Tawny-breasted tinamou

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Tawny-breasted tinamou
Scientific classification edit
Kingdom: Animalia
Phylum: Chordata
Class: Aves
Order: Tinamiformes
Family: Tinamidae
Genus: Nothocercus
Species: N. julius
Binomial name
Nothocercus julius
(Bonaparte, 1854)[2]

The tawny-breasted tinamou (Nothocercus julius) is a type of ground bird found in montane moist forest.[1] Their range is northwestern South America.[1][3]


All tinamou are from the family Tinamidae, and in the larger scheme are also ratites. Unlike other ratites, tinamous can fly, although in general, they are not strong fliers. All ratites evolved from prehistoric flying birds, and tinamous are the closest living relative of these birds.[4]


The tawny-breasted tinamou has brown upperparts barred with black, and its wings have buff spots. Below its bright chestnut head, it has a white throat. Its breast and flanks are olivaceous brown, while the rest of its underparts are bright rufous. This tinamou measures 35.5–38 cm (14.0–15.0 in) in length.[5]


Like other tinamous, the tawny-breasted eats fruit off the ground or low-lying bushes. They also eat small amounts of invertebrates, flower buds, tender leaves, seeds, and roots. The male incubates the eggs which may come from as many as 4 different females, and then will raise them until they are ready to be on their own, usually 2–3 weeks. The nest is located on the ground in dense brush or between raised root buttresses.[4]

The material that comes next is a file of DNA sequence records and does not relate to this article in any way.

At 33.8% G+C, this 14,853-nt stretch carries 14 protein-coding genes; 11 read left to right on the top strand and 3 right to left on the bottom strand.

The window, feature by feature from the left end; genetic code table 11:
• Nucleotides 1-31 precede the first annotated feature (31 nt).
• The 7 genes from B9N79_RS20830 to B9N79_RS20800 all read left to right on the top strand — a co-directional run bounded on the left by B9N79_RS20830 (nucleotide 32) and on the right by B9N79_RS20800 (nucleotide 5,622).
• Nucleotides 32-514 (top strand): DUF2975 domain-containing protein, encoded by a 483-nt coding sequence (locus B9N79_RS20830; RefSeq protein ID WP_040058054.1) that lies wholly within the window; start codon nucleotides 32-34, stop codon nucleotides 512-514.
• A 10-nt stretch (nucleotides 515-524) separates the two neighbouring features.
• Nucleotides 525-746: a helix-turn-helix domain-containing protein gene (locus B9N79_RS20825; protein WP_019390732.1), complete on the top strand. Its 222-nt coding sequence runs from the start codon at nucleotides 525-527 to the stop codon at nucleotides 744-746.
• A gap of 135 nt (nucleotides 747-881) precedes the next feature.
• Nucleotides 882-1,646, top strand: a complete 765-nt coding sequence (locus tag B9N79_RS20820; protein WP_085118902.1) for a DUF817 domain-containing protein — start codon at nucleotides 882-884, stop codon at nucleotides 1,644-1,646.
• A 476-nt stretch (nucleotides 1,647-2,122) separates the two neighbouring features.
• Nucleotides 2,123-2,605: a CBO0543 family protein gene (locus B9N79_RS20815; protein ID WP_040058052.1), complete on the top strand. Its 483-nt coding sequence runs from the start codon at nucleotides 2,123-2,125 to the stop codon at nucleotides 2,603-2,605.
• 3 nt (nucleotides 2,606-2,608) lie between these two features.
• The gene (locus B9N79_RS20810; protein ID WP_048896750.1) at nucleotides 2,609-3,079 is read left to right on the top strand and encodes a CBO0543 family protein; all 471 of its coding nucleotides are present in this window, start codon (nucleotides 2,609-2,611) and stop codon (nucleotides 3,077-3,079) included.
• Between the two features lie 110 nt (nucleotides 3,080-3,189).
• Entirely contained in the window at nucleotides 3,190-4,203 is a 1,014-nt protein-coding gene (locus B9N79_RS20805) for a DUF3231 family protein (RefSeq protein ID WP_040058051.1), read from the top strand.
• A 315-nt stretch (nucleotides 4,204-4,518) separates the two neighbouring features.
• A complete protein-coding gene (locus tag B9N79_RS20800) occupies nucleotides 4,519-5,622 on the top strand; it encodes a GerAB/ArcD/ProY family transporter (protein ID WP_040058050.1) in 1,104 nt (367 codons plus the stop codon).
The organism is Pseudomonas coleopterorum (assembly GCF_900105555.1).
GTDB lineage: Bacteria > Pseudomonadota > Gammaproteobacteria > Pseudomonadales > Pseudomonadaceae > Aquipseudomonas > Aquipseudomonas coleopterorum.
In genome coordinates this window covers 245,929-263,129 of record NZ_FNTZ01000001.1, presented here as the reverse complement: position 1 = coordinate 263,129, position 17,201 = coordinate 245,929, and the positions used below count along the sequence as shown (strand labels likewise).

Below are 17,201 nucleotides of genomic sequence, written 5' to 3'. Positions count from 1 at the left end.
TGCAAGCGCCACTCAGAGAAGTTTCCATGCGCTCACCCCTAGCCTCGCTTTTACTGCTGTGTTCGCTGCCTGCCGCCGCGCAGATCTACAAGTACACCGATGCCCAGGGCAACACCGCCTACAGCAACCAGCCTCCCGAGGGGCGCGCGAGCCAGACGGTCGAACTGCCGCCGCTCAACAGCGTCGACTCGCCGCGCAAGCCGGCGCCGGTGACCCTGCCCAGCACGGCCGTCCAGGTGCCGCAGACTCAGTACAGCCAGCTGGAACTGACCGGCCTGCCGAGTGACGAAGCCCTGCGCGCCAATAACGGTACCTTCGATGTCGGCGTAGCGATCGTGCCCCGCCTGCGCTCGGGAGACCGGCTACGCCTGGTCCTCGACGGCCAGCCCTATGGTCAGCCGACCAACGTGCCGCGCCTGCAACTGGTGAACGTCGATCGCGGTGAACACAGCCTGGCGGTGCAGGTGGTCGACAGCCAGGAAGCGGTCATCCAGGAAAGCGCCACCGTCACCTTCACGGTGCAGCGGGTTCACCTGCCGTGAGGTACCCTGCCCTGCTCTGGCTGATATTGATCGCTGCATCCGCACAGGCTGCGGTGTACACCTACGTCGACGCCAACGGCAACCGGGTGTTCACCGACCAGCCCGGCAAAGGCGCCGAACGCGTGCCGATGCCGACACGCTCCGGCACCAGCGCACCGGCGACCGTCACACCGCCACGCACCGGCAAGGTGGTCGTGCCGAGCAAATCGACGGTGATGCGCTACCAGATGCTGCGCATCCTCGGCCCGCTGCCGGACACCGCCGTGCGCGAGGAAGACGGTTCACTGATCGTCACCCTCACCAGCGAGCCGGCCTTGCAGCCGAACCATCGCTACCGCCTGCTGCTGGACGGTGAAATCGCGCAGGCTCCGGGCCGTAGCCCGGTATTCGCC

This species is native to the Andes in far western Venezuela, central Colombia, Ecuador, and southern Peru.[3]


The tawny-breasted tinamou is a type of ground bird found in montane moist forest[1] up to 1,700 to 3,350 m (5,580–10,990 ft) altitude.


The tawny-breasted tinamou is listed as Least Concern by the IUCN,[1] and has an estimated global extent of occurrence of 110,000 km2 (42,000 sq mi).[6]


  1. ^ a b c d e BirdLife International (2012). "Nothocercus julius". IUCN Red List of Threatened Species. Version 2013.2. International Union for Conservation of Nature. Retrieved 26 November 2013.
  2. ^ Brands, S. (2008)
  3. ^ a b Clemenst, J. (2007)
  4. ^ a b Davies, S. J. J. F. (2003)
  5. ^ Schulenberg, Thomas S.; Stotz, Douglas F.; Lane, Daniel F.; O'Neill, John P.; Parker III, Theodore A. (2007). Birds of Peru. Princeton, NJ, US: Princeton University Press. p. 30.
  6. ^ BirdLife International (2008)